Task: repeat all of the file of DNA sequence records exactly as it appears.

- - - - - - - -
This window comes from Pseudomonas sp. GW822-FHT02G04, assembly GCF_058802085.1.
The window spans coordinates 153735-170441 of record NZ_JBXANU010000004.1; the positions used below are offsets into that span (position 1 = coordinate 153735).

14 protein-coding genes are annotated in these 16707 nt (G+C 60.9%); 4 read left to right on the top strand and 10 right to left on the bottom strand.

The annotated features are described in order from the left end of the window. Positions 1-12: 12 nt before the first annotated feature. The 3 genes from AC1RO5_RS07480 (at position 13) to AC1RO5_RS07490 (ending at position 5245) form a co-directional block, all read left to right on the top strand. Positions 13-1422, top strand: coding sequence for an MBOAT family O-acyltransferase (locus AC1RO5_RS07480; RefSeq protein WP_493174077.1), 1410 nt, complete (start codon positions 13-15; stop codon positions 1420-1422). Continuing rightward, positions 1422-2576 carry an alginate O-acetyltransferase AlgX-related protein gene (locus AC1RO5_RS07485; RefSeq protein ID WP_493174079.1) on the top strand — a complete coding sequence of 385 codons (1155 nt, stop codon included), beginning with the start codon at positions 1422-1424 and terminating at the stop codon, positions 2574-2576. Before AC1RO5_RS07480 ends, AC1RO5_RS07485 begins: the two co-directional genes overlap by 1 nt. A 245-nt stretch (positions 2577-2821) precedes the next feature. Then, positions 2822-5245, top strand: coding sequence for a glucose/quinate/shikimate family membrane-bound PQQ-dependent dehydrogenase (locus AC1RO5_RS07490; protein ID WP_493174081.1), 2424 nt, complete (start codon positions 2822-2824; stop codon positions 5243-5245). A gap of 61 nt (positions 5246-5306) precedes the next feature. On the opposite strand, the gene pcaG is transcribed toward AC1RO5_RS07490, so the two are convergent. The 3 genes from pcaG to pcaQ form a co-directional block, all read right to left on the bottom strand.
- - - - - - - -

This window comes from Pseudomonas sp. GW822-FHT02G04, assembly GCF_058802085.1.
The window spans coordinates 153735-170441 of record NZ_JBXANU010000004.1; the positions used below are offsets into that span (position 1 = coordinate 153735).

14 protein-coding genes are annotated in these 16707 nt (G+C 60.9%); 4 read left to right on the top strand and 10 right to left on the bottom strand.

The annotated features are described in order from the left end of the window. Positions 1-12: 12 nt before the first annotated feature. The 3 genes from AC1RO5_RS07480 (at position 13) to AC1RO5_RS07490 (ending at position 5245) form a co-directional block, all read left to right on the top strand. Positions 13-1422, top strand: coding sequence for an MBOAT family O-acyltransferase (locus AC1RO5_RS07480; RefSeq protein WP_493174077.1), 1410 nt, complete (start codon positions 13-15; stop codon positions 1420-1422). Continuing rightward, positions 1422-2576 carry an alginate O-acetyltransferase AlgX-related protein gene (locus AC1RO5_RS07485; RefSeq protein ID WP_493174079.1) on the top strand — a complete coding sequence of 385 codons (1155 nt, stop codon included), beginning with the start codon at positions 1422-1424 and terminating at the stop codon, positions 2574-2576. Before AC1RO5_RS07480 ends, AC1RO5_RS07485 begins: the two co-directional genes overlap by 1 nt. A 245-nt stretch (positions 2577-2821) precedes the next feature. Then, positions 2822-5245, top strand: coding sequence for a glucose/quinate/shikimate family membrane-bound PQQ-dependent dehydrogenase (locus AC1RO5_RS07490; protein ID WP_493174081.1), 2424 nt, complete (start codon positions 2822-2824; stop codon positions 5243-5245). A gap of 61 nt (positions 5246-5306) precedes the next feature. On the opposite strand, the gene pcaG is transcribed toward AC1RO5_RS07490, so the two are convergent. The 3 genes from pcaG to pcaQ form a co-directional block, all read right to left on the bottom strand.